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The Woven blog

In this era of globalization, as outsourcing is on the rise and work is increasingly distributed around the world, there are new realities that organizations must recognize in order to stay current. The Woven blog aims to provide information on the changes taking place, on the vital role of technology, and on Woven’s related activities.

Person of the Year: You.

Dave » 17 years 26 weeks ago

Every year since 1927, Time Magazine has dedicated an issue to profiling the man, woman, couple, group, idea, place, or machine that “for better or worse, has most influenced events in the preceding year.”

Web Worker Daily and the virtual worker

Dave » 17 years 41 weeks ago

Web Worker Daily is a new blog which I came across recently via the excellent TechCrunch site. With its tagline “Rebooting the Workforce”, it’s dedicated to those operating outside of the conventional workplace paradigm. The virtual worker — often referred to by the site’s authors as “bedouins” after the desert-dwelling nomadic tribes — is one whose primary tool is a laptop, who works wherever there’s a WiFi connection and a coffee, out of bistros and bars, even on the beach. Virtual workers freelance, have flexible schedules, and can show up to work in pajamas. The site aims to explore this phenomenon and provide a forum for these workers to come together and share.

Reflections on labor

Dave » 17 years 41 weeks ago

Yesterday marked Labor Day in the United States. It’s a day many people regard as a last chance for leisure before being plunged back into the regular work cycle and the colder, shorter, darker days ahead.

The day itself was founded as a celebration of the American worker, and, ironically, we celebrate by not working. We light up the backyard BBQ and kick back with some steaks and beer instead.

It all seems very appropriate to me. After all, many of us see our work as the daily grind — a monotonous, but necessary, cycle of struggle to bring home the cash to support you and yours. It’s no wonder Monday is traditionally dreaded and Friday is looked forward to. Makes sense that Labor Day is always the first Monday of September then, doesn’t it? It’s good to stop, relax, and put labor into context.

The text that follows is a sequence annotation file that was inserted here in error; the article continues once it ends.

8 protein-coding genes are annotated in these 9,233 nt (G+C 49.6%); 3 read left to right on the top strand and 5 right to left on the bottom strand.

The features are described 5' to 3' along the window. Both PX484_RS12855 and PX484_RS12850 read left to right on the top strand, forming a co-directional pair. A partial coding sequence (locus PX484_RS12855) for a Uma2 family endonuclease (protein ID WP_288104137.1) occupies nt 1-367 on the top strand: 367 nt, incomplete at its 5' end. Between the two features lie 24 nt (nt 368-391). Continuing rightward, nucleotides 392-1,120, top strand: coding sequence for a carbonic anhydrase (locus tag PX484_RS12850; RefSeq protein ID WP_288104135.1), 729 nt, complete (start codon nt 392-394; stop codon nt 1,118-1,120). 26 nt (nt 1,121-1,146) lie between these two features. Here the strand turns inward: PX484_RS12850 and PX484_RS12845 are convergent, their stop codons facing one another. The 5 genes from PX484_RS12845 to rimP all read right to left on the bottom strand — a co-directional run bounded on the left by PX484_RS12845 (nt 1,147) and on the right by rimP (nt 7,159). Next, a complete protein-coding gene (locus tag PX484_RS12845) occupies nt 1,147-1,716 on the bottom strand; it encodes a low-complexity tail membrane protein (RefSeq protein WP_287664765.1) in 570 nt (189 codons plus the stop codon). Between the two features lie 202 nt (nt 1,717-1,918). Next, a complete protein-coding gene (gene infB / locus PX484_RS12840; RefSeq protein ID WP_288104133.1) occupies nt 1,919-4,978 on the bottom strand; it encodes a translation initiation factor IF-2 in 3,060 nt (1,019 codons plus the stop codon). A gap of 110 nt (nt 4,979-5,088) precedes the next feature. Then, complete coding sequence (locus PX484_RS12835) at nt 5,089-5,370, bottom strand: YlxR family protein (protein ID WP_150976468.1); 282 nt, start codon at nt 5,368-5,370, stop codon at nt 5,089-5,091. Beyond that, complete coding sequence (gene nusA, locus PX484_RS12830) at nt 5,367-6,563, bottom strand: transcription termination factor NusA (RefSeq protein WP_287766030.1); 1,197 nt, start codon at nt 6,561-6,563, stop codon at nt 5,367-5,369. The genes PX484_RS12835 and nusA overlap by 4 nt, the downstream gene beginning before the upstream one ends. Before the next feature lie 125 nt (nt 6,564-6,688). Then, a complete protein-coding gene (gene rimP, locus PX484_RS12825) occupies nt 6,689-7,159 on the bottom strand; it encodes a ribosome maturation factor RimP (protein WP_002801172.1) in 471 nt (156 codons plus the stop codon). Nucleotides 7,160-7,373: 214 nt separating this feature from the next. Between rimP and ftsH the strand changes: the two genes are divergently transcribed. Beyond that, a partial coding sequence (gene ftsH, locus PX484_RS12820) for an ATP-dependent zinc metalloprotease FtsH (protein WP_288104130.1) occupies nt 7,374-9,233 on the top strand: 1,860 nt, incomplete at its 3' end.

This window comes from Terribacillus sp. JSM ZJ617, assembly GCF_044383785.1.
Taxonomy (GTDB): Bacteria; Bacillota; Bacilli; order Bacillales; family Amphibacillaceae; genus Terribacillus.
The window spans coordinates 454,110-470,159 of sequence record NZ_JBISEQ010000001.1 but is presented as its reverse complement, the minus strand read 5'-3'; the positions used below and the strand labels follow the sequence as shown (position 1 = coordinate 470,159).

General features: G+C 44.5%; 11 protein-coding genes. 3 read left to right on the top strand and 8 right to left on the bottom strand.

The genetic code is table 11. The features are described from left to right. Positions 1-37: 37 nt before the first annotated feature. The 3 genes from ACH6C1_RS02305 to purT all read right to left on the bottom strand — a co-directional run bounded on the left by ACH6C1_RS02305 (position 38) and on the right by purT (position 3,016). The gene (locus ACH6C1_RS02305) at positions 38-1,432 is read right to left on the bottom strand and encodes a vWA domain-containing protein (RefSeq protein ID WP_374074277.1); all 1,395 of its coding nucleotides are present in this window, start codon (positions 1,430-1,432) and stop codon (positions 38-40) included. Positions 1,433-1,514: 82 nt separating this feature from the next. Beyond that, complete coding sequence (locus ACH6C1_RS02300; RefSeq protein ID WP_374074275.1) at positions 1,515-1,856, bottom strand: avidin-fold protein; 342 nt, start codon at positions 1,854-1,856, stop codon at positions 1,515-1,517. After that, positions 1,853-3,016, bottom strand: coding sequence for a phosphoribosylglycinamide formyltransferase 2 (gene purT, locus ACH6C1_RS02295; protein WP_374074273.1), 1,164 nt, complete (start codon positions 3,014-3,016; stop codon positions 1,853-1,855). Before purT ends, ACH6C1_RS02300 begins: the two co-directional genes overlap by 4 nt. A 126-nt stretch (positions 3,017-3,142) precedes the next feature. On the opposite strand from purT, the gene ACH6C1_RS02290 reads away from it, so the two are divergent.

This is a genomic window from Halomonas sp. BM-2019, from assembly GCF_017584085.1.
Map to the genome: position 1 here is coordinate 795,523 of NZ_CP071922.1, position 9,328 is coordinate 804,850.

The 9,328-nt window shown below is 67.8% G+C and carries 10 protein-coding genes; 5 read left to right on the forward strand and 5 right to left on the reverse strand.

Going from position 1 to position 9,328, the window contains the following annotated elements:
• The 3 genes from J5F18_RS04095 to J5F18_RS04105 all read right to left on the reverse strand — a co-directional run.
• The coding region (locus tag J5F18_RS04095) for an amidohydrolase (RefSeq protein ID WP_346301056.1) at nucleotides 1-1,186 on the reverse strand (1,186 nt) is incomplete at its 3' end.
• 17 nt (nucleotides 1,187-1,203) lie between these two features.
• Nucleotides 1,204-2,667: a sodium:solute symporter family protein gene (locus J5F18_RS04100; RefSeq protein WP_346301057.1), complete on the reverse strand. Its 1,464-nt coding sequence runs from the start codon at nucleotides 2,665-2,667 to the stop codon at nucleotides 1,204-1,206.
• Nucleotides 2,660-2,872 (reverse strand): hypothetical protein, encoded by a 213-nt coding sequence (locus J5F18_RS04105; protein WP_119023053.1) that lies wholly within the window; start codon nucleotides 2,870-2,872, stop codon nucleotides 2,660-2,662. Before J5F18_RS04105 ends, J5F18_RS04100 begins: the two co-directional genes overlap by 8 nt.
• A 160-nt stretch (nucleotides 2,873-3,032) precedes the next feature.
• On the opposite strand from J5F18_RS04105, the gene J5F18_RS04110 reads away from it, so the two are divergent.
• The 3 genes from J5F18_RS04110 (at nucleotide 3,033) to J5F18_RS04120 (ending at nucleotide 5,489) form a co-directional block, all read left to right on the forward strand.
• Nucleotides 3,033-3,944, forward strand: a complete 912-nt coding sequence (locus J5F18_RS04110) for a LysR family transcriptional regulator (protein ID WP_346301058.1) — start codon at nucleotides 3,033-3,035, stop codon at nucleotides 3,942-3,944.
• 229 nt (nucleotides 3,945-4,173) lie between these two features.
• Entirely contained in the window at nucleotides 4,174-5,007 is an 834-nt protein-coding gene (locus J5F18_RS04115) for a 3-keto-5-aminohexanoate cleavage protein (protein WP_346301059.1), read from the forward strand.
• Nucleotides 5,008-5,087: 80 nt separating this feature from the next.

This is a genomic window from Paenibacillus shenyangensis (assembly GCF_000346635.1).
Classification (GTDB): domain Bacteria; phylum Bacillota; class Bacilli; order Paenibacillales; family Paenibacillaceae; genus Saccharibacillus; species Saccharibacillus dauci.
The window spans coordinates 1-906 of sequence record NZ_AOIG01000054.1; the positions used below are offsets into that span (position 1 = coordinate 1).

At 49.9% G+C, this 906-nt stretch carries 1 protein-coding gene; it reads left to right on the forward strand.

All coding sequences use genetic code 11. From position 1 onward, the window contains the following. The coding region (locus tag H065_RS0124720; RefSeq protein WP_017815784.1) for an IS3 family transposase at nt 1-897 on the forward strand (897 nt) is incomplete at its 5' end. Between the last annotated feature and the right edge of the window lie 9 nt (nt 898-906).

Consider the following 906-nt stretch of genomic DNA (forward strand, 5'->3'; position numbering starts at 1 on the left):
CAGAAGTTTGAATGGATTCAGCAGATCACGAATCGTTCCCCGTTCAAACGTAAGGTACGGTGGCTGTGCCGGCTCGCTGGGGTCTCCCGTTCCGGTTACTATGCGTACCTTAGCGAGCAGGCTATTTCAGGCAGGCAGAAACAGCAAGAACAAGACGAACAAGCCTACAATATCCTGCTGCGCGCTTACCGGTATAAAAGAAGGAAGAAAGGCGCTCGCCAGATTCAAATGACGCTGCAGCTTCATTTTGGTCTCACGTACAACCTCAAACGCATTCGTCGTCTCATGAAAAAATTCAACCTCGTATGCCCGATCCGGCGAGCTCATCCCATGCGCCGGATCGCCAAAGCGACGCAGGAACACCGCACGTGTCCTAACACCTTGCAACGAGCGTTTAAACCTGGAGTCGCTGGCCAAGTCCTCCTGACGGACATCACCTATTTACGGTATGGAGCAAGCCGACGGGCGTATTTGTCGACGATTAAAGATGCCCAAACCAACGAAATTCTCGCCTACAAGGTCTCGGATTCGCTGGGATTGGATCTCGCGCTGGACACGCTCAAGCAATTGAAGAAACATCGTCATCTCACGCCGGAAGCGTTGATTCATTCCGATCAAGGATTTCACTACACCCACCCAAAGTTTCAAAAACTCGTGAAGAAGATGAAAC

Bernanke on global economic integration

Dave » 17 years 42 weeks ago

Ben Bernanke is Chairman of the Federal Reserve, the quasi-governmental central banking system here in the United States, which has tremendous influence over the monetary and credit conditions in the economy. In a recent speech, he talked about global economic integration.

As Bernanke spelled out, when economists measure the earth in “distance”, they’re referring not just to the physical distance, but to other factors as well. Things like the cost of shipping goods, the time it takes for a message to travel, and the cost of sending and receiving that message are all important. They also factor in what they call the “width of the border”, which are the costs associated with tariffs and other rules imposed at a border, as well as costs that arise from differences in language, culture, legal traditions, and political systems.

Conversation begets collaboration

Dave » 17 years 42 weeks ago

It’s really incredible when you think of how the Internet has expanded the reach and ability of our conversations. Information can spread through the world at the speed of light, and we’re more empowered to connect and to share because of it. That creates the possibility for a radically new world, unprecedented in all of history. When we can connect with such ease, we can have a conversation. When we can have that conversation, we can discover synergies, and explore working together. When we work together on such a global scale, well… the potential is exponential.